There are really two distinct kinds of diversity which are really relevant in education:
    1) Diversity of race/culture/upbringing/orientation/wealth/etc (e.g. that which is usually referred to as “diversity”), and
    2) Diversity of educational skills, experience, and family support.
    Parents don’t pull their kids out of school because they fear the FIRST type of diversity. They pull their kids out of public school because they fear the SECOND type of diversity.
    The problem, of course, is that the different levels of discrimination, status level, and governmental support which already exist in our society mean that there is a link between #1 and #2, in particular the “wealth” part of #1. That is a BAD THING. But it is, nonetheless, true.
    So if one wants to send their children to a school where their peers in kindergarten, at age 5, already know how to read: Well, that means that they had to have good preschool. And interested (preferably educated) parents, who ALSO had the time, knowledge, energy, and money to teach them to read. Which, in the U.S., means they will be disproportionately white.
    Julie said: “I am a strong supporter of public schools and really believe in the principle of them as an equalizer.”
    …And that is why rich people do not send their kids to public schools.
    See, the concepts of “equalization” and “normalization”, on a national level may improve our AVERAGE student education. But the fact of it is this: If, in a “nonequalized” school, you were going to do poorly, then an equalized school will benefit you. But if you were going to do unusually well in a nonequalized school, the school will not benefit you.
    If you have a class with widely diverse abilities and levels, it is very difficult to attend to all the students’ educational needs. It can be done by a very good teacher; my own public school experience was amazing. But that type of teaching skill is rare.
    I mean, think of it from a parental perspective:
    By the time my kid starts kindergarten a year from now, she will be able to read, write, and will have begun to learn addition. Many of her classmates will not be able to read. A significant portion will not have even learned their letters completely, much less be able to write them. Some will know numbers, but few will know them above 10.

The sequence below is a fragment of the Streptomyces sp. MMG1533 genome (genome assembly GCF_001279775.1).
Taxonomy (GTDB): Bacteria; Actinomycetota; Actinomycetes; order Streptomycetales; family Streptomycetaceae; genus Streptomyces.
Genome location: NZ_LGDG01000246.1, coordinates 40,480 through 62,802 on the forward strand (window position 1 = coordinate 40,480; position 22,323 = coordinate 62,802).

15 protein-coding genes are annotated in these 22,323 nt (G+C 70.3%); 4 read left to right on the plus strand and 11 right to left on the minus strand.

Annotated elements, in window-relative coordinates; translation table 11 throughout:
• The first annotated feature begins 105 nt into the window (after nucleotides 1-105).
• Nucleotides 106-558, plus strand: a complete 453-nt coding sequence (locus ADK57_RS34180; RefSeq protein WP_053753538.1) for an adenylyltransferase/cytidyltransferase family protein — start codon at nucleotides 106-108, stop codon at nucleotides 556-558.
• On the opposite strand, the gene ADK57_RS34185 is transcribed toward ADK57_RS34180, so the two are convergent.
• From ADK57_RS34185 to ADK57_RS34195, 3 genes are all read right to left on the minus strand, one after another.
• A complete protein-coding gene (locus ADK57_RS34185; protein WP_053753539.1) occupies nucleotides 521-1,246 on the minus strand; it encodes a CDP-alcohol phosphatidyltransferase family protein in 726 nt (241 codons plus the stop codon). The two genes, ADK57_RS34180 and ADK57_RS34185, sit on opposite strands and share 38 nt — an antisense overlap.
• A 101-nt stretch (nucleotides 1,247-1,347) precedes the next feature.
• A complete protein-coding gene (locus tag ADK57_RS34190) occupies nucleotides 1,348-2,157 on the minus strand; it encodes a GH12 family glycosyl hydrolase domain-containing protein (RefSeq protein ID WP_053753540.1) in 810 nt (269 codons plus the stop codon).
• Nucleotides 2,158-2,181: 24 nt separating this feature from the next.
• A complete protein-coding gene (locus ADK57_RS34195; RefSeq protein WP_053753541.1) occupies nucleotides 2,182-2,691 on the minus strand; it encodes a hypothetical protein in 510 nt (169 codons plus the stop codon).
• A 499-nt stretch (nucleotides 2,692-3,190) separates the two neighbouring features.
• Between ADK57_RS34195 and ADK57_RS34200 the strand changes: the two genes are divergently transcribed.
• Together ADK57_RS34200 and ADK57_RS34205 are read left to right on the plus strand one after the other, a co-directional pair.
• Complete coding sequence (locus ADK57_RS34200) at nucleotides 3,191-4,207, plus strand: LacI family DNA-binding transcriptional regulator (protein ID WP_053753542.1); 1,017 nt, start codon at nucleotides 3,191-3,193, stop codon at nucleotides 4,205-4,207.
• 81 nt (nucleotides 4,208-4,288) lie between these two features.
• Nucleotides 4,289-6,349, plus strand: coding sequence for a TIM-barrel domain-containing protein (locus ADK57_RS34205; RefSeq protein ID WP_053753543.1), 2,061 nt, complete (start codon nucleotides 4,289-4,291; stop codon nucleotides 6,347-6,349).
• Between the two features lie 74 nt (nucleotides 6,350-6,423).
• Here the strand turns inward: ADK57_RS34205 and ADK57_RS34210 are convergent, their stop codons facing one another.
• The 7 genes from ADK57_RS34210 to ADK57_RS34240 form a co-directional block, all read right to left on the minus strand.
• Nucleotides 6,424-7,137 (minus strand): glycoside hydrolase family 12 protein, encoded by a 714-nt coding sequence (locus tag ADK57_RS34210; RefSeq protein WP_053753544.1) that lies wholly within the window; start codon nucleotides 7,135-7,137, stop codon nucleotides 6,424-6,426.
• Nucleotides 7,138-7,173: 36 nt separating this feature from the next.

Now, my loyalty is solely to my daughter. Should I send her to public school? Should I subject her to the “great equalizer” KNOWING that in her case, she’ll in most cases be equalized down? Would you? I am trying to find a public school which has teachers capable of handling a diverse range of abilities. Otherwise, she’s going private.

  11. Eileen Gale Kugler Says:

    I am thrilled to read the ongoing dialogue on the message of my book, “Debunking the Middle-class Myth: Why diverse schools are good for all kids.” It’s exactly what I hoped the book would do — inspire discussion of a topic that isn’t always honestly discussed in the open. Unfortunately much of the discussion is usually whispered around neighborhood pools or soccer fields, with a “You aren’t going to send your child THERE, are you?”
    I’m really gratified to read stories from parents like Karen who said that the book inspired her to find out personally about her neighborhood public school. Unfortunately, not every public school is great, which is why I made the distinction of a “well-run” school. But every school deserves a first-hand investigation to find out what is myth and what is reality.
    I felt so strongly about the experience that my 2 kids had at Annandale High School that I was compelled to write about it. It was far more than the social interaction that impressed me, but the broadening of their minds that made their school experience so valuable. And that’s exactly what I hear from other parents and educators. Students at well-run diverse schools learn to think more deeply, to question more, to be better problem solvers, to seek wisdom from unconventional sources. Now that my kids are 24 and 28, they will tell you that their experiences in their diverse school were critical in defining who they are today (and they are great kids!). As one commentor noted, no one wants to sacrifice their own child’s education on the altar of supporting the “great equalizer.” The message I’m trying to share is that this was the best possible education for my children and many, many others — diverse schools can be good for all kids.